WORKING WITH ACRYLITE® ACRYLIC SHEETS
Certain factors need to be considered when working, storing, or cleaning ACRYLITE Acrylic Sheets. Please read more about this here.
ACRYLITE® acrylic sheets are protected with paper or polyethylene masking on both sides. Sheet should be stored vertically, preferably in a rack where the sheet can be fully supported and can lean at approximately a 10 degree angle.
If acrylic sheet is stacked horizontally, it must not be allowed to sag. Take care to prevent debris or dirt from becoming lodged between the sheet as the weight of the material can force debris through the protective masking and damage the sheet. If various sizes are stacked horizontally, the larger sheet should be at the bottom to avoid an unsupported overhang.
ACRYLITE® sheet should not be stored near radiators or steam pipes, in sunlight or near other heat sources, as excessive heat tends to soften and deform the sheet.
PREPARATION OF WORK AREA
It is very important to find a clean, dust-free work area. Cover the work table with a soft, clean, lint-free felt. When the protective masking is removed from the acrylic sheets, it will generate a static charge on the sheet surface. This charge will attract dirt and lint from other nearby surfaces.
To prevent scratching during handling, leave the protective masking on the sheet as long as possible.
SCRIBING AND BREAKING – HOW TO CUT ACRYLIC SHEETS
This method is useful for quick, straight line cutting of short lengths. Lay the masked sheet on a flat surface and mark the line to be scribed (scored). The paper masking can be marked with almost any writing tool including pencil, ball point pens, and felt tip pens for cutting purposes. Use a straight edge held firmly in place to guide the scriber, knife, or glass cutter along the line. Scribe the sheet several times with firm even pressure along the same line.
Next, position the sheet so that the scribed line is just beyond the edge of the working surface. While holding the sheet firmly in place on the working surface near the scribed line, apply a sharp downward pressure to the end of the sheet overhanging the surface edge.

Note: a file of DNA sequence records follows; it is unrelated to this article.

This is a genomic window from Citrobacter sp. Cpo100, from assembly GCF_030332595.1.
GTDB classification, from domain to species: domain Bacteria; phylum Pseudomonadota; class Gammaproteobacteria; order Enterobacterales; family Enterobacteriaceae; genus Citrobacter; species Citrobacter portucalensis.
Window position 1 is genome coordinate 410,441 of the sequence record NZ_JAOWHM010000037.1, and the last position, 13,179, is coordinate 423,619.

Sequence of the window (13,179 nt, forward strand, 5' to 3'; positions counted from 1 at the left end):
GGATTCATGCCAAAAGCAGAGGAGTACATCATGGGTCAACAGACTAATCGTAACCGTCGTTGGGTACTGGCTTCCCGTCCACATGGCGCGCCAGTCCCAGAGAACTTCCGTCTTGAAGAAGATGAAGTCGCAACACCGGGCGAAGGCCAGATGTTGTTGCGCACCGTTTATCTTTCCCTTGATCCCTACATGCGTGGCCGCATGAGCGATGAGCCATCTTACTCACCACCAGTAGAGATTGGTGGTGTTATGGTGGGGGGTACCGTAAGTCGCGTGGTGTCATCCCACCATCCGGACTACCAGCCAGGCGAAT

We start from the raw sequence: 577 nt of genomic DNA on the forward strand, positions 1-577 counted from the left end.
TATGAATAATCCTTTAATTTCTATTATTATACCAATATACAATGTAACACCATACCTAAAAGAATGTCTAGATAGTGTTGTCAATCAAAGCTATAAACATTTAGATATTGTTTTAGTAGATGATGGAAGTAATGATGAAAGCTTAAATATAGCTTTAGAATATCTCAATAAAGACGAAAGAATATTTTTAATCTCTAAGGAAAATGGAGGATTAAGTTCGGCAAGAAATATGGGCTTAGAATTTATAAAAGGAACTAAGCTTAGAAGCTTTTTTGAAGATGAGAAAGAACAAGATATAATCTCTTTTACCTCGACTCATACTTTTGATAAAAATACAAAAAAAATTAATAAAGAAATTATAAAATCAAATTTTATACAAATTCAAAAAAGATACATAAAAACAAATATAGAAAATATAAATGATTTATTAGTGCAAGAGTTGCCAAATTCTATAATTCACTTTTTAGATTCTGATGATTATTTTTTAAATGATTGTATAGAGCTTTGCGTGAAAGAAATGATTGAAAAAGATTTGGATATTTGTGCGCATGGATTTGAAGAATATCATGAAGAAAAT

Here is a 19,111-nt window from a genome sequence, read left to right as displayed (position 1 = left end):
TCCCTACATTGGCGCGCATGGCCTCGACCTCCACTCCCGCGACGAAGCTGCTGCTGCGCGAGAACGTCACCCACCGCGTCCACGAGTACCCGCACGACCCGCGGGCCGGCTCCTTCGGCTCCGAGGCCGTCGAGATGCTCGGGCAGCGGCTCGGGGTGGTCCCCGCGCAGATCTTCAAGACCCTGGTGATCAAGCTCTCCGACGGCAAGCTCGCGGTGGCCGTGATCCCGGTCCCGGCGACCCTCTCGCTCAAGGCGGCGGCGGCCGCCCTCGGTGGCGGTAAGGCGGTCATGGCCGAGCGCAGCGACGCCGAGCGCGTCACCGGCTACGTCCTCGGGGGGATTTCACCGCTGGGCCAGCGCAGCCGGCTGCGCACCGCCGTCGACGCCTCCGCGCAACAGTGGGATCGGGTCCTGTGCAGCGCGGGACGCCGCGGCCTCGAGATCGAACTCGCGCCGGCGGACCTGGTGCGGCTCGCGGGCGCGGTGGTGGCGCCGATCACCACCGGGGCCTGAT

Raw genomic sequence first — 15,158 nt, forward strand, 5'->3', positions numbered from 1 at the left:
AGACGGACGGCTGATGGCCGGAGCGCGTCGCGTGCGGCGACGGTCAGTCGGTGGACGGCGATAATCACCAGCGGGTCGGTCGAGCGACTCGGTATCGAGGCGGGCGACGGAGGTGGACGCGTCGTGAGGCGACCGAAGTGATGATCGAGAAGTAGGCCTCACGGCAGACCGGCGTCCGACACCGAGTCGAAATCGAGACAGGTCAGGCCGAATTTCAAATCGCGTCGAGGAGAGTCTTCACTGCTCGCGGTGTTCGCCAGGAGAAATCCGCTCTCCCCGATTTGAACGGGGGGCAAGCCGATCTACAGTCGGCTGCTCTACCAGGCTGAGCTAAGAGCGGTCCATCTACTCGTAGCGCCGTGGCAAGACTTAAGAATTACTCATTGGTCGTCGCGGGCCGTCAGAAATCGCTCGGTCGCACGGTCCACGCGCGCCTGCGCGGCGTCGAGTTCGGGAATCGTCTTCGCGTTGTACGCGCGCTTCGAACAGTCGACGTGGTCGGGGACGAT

This will cause the sheet to break along the scribed line.
Scribing tools made specifically for acrylic can be purchased from most local plastics distributors and are also available from the Fletcher-Terry Company. These cutters utilize the “scribe and break” principle for cutting acrylic sheets. For additional details, call Fletcher-Terry direct at (888) 883-6165 or visit www.fletcherviscom.com.
REMOVAL OF MASKING
To remove the masking, lift one corner, then pull toward the opposite end of the sheet slowly and evenly. The masking should never be exposed to excessive sunlight or outdoor conditions for extended periods of time.
The removal of old or diﬃcult to remove masking can sometimes be assisted by dampening the masking with aliphatic naphtha, kerosene, or hexane. Afterwards the acrylic sheet should be thoroughly washed with mild soap and water and then rinsed again with clean water to remove any residues. When using these solvents, care should be taken to observe the safe handling procedures recommended by the solvent manufacturer and to protect other framing materials or framed items from possible damage. Avoid use of gasoline and sharp-edged objects such as razor blades.
HOW TO CLEAN ACRYLIC SHEETS
Should you need to clean the acrylic sheet, use a clean, damp cleaning cloth, such as the 3M® Scotch-Brite® High Performance Cleaning Cloth. Apply only light pressure, rinse with clean water, and dry by blotting with a damp cloth or chamois.
Dust the picture glazing with a soft, damp cloth or chamois. Dry or gritty cloths may cause surface scratches and create a static electric charge on the surface. Evonik’s line of ACRIFIX™ acrylic sheet cleaners and anti-static polishes can be purchased at www.acrylite-shop.com. For more information on ACRIFIX™ products, visit www.acrifix.com.
Do not use window cleaning sprays, kitchen scouring compounds, or solvents such as acetone, gasoline, or lacquer thinner to clean acrylic sheets.
The exception is ACRYLITE® abrasion resistant acrylic sheet. It’s proprietary abrasion resistant coating permits use of common household cleaners such as: Fantastik®, Glass Plus®, Formula 409®, Mr. Clean®, and Windex®. If the sheet is not coated on both sides, care should be taken during the cleaning process to prevent cleaners from contacting the uncoated side or edges of the sheet.
Fine scratches can be removed by hand polishing with an acrylic polish or paste wax. Apply polish to a soft cloth and rub. When the scratches have disappeared, remove all residue and polish.
There are a number of commercially available plastic cleaners that provide temporary static reduction. Evonik’s line of ACRIFIX™ acrylic cleaners and anti-static polishes can be purchased at www.acrylite-shop.com. For more information on ACRIFIX™ products, visit www.acrifix.com.
Washing the sheet with mild soap and water followed by a thorough rinse with clean water will also remove static charge. When drying the sheet, it is essential that the sheet be lightly blotted with a damp cloth. Rubbing with a dry cloth will generate static charge and could scratch the sheet.
The most eﬀective way to remove static charge from acrylic sheets is to blow deionized air on the sheet surface. Deionized air can be produced by attaching a deionizing air gun (available from SIMCO CO., Inc. (800) 203-3419) to a compressed air hose. A clean, filtered supply of compressed air must be used. Static charge and dirt or chips will be quickly and easily removed by the deionized air stream. The eﬀects of deionized air are only temporary. Handling may, over time, cause the sheet to pick up additional static charge.
Architectural Plastics, Inc, have researched and developed superior methods to design and fabricate any acrylic product, including displays, furniture and cases. Give Architectural Plastics, Inc a call today.